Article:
Photo credit: Fox News
Familiar with Snus? No? Not terribly surprising, as it has struggled to gain an appreciable foothold here in the States. For those unfamiliar, Snus are small packets of tobacco, like tiny little tea bags, that you place inside your upper lip. Think of dip, only without the mess, or the spitting. (Still sounds gross compared to vaping watermelon jolly rancher, but to each their own.)
If you have seen them you will perhaps have noticed they carry as many onerous warnings of death and destruction as cigarettes. This is in spite of the fact that they are far, far less harmful than combustible cigarettes (sound familiar?). So Swedish Match, the company that created Snus, has applied to the FDA what is known as a Modified Risk Tobacco Product designation. In non-governmentese, it means they could have a label that could read:
“no tobacco product is safe, but this product presents substantially lower risks to health than cigarettes.”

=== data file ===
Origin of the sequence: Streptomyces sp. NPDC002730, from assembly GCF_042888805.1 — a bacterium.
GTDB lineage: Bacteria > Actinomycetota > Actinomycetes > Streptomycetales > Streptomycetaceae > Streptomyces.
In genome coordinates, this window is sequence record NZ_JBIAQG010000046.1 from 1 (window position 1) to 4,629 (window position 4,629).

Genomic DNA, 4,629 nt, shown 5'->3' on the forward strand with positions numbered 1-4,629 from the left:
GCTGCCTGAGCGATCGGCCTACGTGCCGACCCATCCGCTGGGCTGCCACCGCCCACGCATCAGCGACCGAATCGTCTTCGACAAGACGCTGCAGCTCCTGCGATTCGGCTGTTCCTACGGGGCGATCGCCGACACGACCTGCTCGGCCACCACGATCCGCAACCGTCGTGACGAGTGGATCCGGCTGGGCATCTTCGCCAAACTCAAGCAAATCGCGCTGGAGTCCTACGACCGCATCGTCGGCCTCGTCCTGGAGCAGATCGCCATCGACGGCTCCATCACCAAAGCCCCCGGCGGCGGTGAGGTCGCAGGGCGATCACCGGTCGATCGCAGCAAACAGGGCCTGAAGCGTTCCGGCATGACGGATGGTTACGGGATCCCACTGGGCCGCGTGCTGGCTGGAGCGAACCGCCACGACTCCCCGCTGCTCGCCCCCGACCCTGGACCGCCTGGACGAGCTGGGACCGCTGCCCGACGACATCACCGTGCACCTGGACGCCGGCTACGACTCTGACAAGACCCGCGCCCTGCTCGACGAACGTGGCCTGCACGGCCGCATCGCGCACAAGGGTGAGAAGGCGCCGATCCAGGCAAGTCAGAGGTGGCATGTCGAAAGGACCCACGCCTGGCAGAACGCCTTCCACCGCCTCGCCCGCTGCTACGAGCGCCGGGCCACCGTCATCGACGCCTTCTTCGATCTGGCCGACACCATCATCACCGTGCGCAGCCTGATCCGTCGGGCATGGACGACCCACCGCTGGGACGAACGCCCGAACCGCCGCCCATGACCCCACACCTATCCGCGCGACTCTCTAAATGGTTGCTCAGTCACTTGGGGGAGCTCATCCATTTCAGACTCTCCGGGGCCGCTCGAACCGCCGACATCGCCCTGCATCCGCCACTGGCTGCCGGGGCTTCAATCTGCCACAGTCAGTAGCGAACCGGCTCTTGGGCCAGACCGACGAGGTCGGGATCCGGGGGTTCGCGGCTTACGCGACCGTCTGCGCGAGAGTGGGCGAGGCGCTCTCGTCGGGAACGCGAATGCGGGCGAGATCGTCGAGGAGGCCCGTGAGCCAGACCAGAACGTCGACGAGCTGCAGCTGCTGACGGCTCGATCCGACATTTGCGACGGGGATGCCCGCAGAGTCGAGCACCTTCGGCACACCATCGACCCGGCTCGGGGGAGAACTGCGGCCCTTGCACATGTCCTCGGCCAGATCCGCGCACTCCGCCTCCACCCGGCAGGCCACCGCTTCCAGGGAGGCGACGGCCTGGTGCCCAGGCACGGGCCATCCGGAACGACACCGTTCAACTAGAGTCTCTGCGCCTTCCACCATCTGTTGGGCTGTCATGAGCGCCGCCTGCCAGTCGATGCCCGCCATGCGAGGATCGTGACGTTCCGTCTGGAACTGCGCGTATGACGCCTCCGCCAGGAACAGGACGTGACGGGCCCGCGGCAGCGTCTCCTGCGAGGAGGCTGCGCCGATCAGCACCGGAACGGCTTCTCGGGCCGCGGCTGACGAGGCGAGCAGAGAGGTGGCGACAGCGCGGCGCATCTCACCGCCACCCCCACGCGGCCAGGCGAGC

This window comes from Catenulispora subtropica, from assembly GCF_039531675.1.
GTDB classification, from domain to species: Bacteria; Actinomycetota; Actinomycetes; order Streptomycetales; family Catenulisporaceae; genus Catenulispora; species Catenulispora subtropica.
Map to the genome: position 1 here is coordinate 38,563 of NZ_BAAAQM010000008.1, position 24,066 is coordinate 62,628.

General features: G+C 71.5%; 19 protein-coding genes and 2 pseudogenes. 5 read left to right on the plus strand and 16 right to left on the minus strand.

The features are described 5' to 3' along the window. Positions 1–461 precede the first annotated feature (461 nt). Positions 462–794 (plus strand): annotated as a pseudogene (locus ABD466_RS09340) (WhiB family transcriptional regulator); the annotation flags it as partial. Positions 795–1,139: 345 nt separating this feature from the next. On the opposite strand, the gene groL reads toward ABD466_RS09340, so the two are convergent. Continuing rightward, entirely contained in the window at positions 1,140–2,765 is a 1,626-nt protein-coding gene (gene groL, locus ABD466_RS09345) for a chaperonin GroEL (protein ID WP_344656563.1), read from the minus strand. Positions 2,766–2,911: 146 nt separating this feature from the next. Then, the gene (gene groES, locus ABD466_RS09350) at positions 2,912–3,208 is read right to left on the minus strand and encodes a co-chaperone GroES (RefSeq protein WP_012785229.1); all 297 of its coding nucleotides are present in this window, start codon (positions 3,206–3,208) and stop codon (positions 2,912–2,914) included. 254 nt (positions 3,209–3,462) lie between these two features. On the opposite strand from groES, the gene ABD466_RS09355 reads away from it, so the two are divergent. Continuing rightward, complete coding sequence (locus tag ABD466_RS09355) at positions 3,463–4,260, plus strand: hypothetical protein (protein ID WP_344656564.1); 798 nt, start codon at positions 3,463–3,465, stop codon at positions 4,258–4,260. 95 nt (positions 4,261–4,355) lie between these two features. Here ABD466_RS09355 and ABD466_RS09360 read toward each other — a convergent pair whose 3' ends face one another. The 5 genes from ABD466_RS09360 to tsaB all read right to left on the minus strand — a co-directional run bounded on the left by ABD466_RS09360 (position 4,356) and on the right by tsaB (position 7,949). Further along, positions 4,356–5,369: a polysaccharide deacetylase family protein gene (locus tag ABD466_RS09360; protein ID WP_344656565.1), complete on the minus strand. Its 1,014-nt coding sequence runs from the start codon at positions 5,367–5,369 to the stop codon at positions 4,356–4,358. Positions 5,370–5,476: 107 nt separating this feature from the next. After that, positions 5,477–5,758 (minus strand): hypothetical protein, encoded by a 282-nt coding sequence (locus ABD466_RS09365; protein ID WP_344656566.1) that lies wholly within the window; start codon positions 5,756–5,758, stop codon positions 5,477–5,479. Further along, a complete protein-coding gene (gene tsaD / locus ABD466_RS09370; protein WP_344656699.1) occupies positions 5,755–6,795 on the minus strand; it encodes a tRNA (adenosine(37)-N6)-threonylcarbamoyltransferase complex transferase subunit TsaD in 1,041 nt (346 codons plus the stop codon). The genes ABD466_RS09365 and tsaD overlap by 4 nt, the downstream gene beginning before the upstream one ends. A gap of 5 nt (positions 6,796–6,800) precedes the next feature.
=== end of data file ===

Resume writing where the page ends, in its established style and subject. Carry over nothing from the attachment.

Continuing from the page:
Of course the FDA, being the FDA, is taking far to long to rule on this. They have kicked the ball down the field to an unspecified distant point. Which at least that means they didn’t say no…yet.
To give you an idea, its estimated that 200,000 smoking related deaths could be prevented each year in Europe if folks would switch to Snus at the same rates of use as in Sweden (where it was invented). But, since Snus would be competition for Nicorette Gum, and the FDA head of tobacco products is a former lobbyist for GlaxoSmithKline, who makes Nicorette Gum, I would not hold my breath on this one either.
The Modified Risk Tobacco Product designation application submitted by the makers of Snus is the first one the FDA has ever accepted. Comparing the results of studies done on Snus and electronic cigarettes seems to indicate that the two products enjoy similar levels of harm reduction from combustible cigarettes.
Public Health England, a government agency, released a report stating that e-cigarettes are estimated to be 95% less harmful than smoking.
Use of Swedish and American smokeless tobacco confers only 0.1% to 10% of the risks of smoking.
Meaning that if Snus’s Modified Risk Tobacco Product designation is approved, it should be even easier to get approval for e-cigs, as they are at least as safe, and quite possibly safer. Currently, electronic cigarettes are not supposed to be advertised as a safer alternative to smoking (despite the scientific evidence available so far), so a Modified Risk Tobacco Product designation would change that.